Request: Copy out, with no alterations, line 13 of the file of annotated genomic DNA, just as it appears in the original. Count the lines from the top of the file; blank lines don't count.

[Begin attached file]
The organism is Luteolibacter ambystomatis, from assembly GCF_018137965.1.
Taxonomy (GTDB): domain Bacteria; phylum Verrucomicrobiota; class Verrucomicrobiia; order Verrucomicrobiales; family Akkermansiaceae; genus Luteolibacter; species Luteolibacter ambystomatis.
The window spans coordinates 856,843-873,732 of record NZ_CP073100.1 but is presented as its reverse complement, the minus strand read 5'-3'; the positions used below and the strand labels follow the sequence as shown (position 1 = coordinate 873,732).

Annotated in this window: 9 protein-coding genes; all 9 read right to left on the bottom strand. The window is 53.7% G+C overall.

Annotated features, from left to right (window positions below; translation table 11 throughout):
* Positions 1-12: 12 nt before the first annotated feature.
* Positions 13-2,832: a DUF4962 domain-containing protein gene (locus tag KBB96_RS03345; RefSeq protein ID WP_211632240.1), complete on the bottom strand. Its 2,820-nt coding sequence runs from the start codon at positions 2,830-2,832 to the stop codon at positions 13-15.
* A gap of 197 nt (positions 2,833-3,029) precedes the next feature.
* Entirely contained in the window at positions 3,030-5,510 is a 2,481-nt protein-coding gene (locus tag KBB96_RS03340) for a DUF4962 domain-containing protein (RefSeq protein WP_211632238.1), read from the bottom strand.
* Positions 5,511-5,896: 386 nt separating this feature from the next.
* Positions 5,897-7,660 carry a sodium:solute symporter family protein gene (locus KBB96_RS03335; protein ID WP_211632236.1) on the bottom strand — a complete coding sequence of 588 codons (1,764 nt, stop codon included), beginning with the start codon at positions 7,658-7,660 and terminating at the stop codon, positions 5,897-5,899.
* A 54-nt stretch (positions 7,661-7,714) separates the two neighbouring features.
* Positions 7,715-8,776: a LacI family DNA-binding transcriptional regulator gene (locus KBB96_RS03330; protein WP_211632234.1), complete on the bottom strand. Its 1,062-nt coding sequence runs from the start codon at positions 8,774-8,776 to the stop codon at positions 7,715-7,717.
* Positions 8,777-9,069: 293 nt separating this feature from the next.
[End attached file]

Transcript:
* Positions 7,715-8,776: a LacI family DNA-binding transcriptional regulator gene (locus KBB96_RS03330; protein WP_211632234.1), complete on the bottom strand. Its 1,062-nt coding sequence runs from the start codon at positions 8,774-8,776 to the stop codon at positions 7,715-7,717.